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A big loss to the school

December 3, 2019

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A big loss to the school

This December, Onehunga High School will be saying goodbye to five staff members whose combined time at the school totals 112 years. Adrienne Booth has been the school librarian for 32 years; Sue Maney has been at OHS for 24 years as its resource manager, including nine years as manager of the girls First XV; finance manager, Rosemary Jellard, has been at the school for 22 years, and Jas Govind has been the school’s chaplain and counsellor for 21 years. The principal’s PA, Lyn Hede, is the junior of the group with a mere 13 years at the school!

 

Principal, Deidre Shea, paid tribute to them at the school’s prize-giving in November. She said, “Each of these amazing people has contributed so much to Onehunga High School.” She added special praise for Adrienne Booth, “The library she leads is the only one I know of in a co-educational school, where boys routinely outnumber girls in break times.”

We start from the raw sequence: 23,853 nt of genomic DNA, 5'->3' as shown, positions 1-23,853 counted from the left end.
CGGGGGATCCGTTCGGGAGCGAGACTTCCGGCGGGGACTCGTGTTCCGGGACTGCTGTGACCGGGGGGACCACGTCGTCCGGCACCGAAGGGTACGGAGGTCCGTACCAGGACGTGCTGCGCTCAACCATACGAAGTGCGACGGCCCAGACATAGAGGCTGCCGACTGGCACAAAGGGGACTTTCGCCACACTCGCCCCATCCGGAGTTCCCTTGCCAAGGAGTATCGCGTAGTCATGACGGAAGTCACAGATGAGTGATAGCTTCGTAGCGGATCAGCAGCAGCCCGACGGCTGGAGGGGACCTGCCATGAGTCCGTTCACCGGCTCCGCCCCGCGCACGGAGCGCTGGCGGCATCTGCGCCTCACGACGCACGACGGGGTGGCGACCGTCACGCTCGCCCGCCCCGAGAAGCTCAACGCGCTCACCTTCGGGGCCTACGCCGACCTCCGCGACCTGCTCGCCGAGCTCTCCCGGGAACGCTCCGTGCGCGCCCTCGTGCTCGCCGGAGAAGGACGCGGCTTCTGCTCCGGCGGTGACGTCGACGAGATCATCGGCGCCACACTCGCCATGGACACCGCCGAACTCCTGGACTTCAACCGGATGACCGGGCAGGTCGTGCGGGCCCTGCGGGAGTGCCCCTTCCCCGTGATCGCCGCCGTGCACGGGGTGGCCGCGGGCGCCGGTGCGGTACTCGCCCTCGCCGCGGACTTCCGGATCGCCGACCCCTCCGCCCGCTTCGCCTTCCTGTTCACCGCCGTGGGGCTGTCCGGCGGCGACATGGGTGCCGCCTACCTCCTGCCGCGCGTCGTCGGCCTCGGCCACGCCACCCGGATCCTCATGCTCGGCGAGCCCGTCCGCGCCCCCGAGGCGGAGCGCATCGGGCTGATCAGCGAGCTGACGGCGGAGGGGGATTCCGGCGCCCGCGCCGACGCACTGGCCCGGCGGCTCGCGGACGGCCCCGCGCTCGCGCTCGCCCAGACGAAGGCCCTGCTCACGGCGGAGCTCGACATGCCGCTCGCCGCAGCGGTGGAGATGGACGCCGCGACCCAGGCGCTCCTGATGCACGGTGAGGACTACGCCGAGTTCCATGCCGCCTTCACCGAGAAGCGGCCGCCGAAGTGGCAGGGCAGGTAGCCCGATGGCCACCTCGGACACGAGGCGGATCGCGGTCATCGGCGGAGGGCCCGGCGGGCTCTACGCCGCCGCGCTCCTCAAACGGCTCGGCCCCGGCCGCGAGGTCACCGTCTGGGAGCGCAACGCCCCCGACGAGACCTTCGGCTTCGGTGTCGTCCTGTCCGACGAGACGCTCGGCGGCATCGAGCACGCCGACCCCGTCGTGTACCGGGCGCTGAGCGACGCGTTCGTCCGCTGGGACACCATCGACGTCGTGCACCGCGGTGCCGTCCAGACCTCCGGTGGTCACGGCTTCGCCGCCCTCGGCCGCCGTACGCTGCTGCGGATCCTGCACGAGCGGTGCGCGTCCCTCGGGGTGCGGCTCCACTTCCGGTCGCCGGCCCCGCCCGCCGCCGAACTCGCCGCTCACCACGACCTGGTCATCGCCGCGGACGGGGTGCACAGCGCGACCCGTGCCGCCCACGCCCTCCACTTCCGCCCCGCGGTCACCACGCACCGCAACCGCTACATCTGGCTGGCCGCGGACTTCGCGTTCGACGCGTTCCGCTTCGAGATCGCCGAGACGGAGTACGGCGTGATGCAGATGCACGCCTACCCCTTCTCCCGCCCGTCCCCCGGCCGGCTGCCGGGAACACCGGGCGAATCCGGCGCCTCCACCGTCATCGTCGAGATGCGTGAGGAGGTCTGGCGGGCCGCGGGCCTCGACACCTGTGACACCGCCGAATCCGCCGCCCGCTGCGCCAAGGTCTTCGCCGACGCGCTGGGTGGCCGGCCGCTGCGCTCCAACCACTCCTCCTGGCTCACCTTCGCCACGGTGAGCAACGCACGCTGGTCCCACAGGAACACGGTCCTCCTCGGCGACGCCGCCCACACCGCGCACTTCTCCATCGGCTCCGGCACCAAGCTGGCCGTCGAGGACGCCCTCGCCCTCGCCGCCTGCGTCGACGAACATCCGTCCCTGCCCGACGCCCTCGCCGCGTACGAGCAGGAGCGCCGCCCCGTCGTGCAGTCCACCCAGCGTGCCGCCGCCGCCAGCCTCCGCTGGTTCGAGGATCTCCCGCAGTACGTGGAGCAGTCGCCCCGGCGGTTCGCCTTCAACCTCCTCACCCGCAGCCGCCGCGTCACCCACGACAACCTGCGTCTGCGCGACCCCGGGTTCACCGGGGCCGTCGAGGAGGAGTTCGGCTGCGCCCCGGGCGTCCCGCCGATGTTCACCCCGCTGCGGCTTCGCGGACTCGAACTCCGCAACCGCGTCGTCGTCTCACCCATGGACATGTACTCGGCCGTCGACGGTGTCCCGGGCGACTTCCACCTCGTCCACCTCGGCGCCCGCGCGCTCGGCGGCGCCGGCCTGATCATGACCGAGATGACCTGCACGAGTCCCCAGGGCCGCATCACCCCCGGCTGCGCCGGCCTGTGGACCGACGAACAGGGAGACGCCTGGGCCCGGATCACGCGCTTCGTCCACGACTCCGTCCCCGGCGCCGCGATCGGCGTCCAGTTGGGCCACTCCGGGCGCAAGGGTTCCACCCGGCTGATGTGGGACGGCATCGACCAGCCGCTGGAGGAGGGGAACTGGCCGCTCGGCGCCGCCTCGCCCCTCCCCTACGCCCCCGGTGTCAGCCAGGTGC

All of the women agreed that the school and its community were the best things about working at OHS. Lyn Hede says, “The fact that we’ve all been here so long speaks volumes.” Their connections go beyond employment at the school; Sue Maney’s children are former pupils, as is Adrienne Booth’s husband, John. Jaz Govind also attended OHS in the 1960’s, with her brother, Olympic Gold Medallist Ramesh Patel.

 

Along the way, they have all faced a few challenges. When Adrienne took over the library, all the records were still in card files, and she says it took her two years to computerize the old card system. Meanwhile, Rosemary Jellard endured a far more stressful challenge during the introduction of the controversial Novopay system. She was caught between staff who were not getting paid and Novopay, who at times simply stopped answering their phones. She admits it is not a period she has fond memories of.

 

All five are looking forward to spending more time with their families, especially their grandchildren, but they say they will not doubt get involved in community work to keep busy.

 

(From Left: Adrienne Booth, Sue Maney, Rosemary Jellard, Jas Govind and Lyn Hede)